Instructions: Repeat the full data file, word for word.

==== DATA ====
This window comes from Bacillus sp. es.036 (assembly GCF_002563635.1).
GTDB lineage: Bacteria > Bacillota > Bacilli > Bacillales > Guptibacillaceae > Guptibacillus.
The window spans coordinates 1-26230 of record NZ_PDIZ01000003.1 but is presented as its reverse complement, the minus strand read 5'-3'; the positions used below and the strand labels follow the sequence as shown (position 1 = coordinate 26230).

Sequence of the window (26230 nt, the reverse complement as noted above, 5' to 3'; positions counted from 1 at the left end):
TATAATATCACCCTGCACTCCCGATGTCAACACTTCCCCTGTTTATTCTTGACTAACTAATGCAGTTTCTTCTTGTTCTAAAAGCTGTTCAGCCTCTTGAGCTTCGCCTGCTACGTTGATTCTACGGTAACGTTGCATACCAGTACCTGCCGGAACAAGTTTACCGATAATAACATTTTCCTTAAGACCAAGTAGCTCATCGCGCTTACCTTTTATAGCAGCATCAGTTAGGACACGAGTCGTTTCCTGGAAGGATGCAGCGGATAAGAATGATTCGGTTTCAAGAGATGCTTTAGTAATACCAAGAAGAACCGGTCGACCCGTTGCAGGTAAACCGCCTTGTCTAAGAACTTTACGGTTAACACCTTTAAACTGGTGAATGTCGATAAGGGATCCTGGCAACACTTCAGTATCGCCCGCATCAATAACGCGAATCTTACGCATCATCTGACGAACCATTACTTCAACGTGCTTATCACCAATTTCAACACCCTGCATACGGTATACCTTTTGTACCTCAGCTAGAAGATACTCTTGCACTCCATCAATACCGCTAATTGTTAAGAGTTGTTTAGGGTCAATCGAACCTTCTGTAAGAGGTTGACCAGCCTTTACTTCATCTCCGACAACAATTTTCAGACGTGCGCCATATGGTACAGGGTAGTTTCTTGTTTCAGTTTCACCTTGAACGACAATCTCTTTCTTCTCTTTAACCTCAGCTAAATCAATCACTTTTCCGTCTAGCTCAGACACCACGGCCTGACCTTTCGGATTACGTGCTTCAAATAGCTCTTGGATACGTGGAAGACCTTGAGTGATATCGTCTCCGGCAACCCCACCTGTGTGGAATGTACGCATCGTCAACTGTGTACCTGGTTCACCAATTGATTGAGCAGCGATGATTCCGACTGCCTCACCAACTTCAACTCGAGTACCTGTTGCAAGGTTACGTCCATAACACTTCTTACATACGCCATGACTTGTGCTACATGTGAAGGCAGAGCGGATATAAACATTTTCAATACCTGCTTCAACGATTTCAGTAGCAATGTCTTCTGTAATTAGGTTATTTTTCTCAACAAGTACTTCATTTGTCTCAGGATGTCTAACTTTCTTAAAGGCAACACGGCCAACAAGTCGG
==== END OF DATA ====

This window comes from Bacillus sp. es.036 (assembly GCF_002563635.1).
GTDB lineage: Bacteria > Bacillota > Bacilli > Bacillales > Guptibacillaceae > Guptibacillus.
The window spans coordinates 1-26230 of record NZ_PDIZ01000003.1 but is presented as its reverse complement, the minus strand read 5'-3'; the positions used below and the strand labels follow the sequence as shown (position 1 = coordinate 26230).

Sequence of the window (26230 nt, the reverse complement as noted above, 5' to 3'; positions counted from 1 at the left end):
TATAATATCACCCTGCACTCCCGATGTCAACACTTCCCCTGTTTATTCTTGACTAACTAATGCAGTTTCTTCTTGTTCTAAAAGCTGTTCAGCCTCTTGAGCTTCGCCTGCTACGTTGATTCTACGGTAACGTTGCATACCAGTACCTGCCGGAACAAGTTTACCGATAATAACATTTTCCTTAAGACCAAGTAGCTCATCGCGCTTACCTTTTATAGCAGCATCAGTTAGGACACGAGTCGTTTCCTGGAAGGATGCAGCGGATAAGAATGATTCGGTTTCAAGAGATGCTTTAGTAATACCAAGAAGAACCGGTCGACCCGTTGCAGGTAAACCGCCTTGTCTAAGAACTTTACGGTTAACACCTTTAAACTGGTGAATGTCGATAAGGGATCCTGGCAACACTTCAGTATCGCCCGCATCAATAACGCGAATCTTACGCATCATCTGACGAACCATTACTTCAACGTGCTTATCACCAATTTCAACACCCTGCATACGGTATACCTTTTGTACCTCAGCTAGAAGATACTCTTGCACTCCATCAATACCGCTAATTGTTAAGAGTTGTTTAGGGTCAATCGAACCTTCTGTAAGAGGTTGACCAGCCTTTACTTCATCTCCGACAACAATTTTCAGACGTGCGCCATATGGTACAGGGTAGTTTCTTGTTTCAGTTTCACCTTGAACGACAATCTCTTTCTTCTCTTTAACCTCAGCTAAATCAATCACTTTTCCGTCTAGCTCAGACACCACGGCCTGACCTTTCGGATTACGTGCTTCAAATAGCTCTTGGATACGTGGAAGACCTTGAGTGATATCGTCTCCGGCAACCCCACCTGTGTGGAATGTACGCATCGTCAACTGTGTACCTGGTTCACCAATTGATTGAGCAGCGATGATTCCGACTGCCTCACCAACTTCAACTCGAGTACCTGTTGCAAGGTTACGTCCATAACACTTCTTACATACGCCATGACTTGTGCTACATGTGAAGGCAGAGCGGATATAAACATTTTCAATACCTGCTTCAACGATTTCAGTAGCAATGTCTTCTGTAATTAGGTTATTTTTCTCAACAAGTACTTCATTTGTCTCAGGATGTCTAACTTTCTTAAAGGCAACACGGCCAACAAGTCGG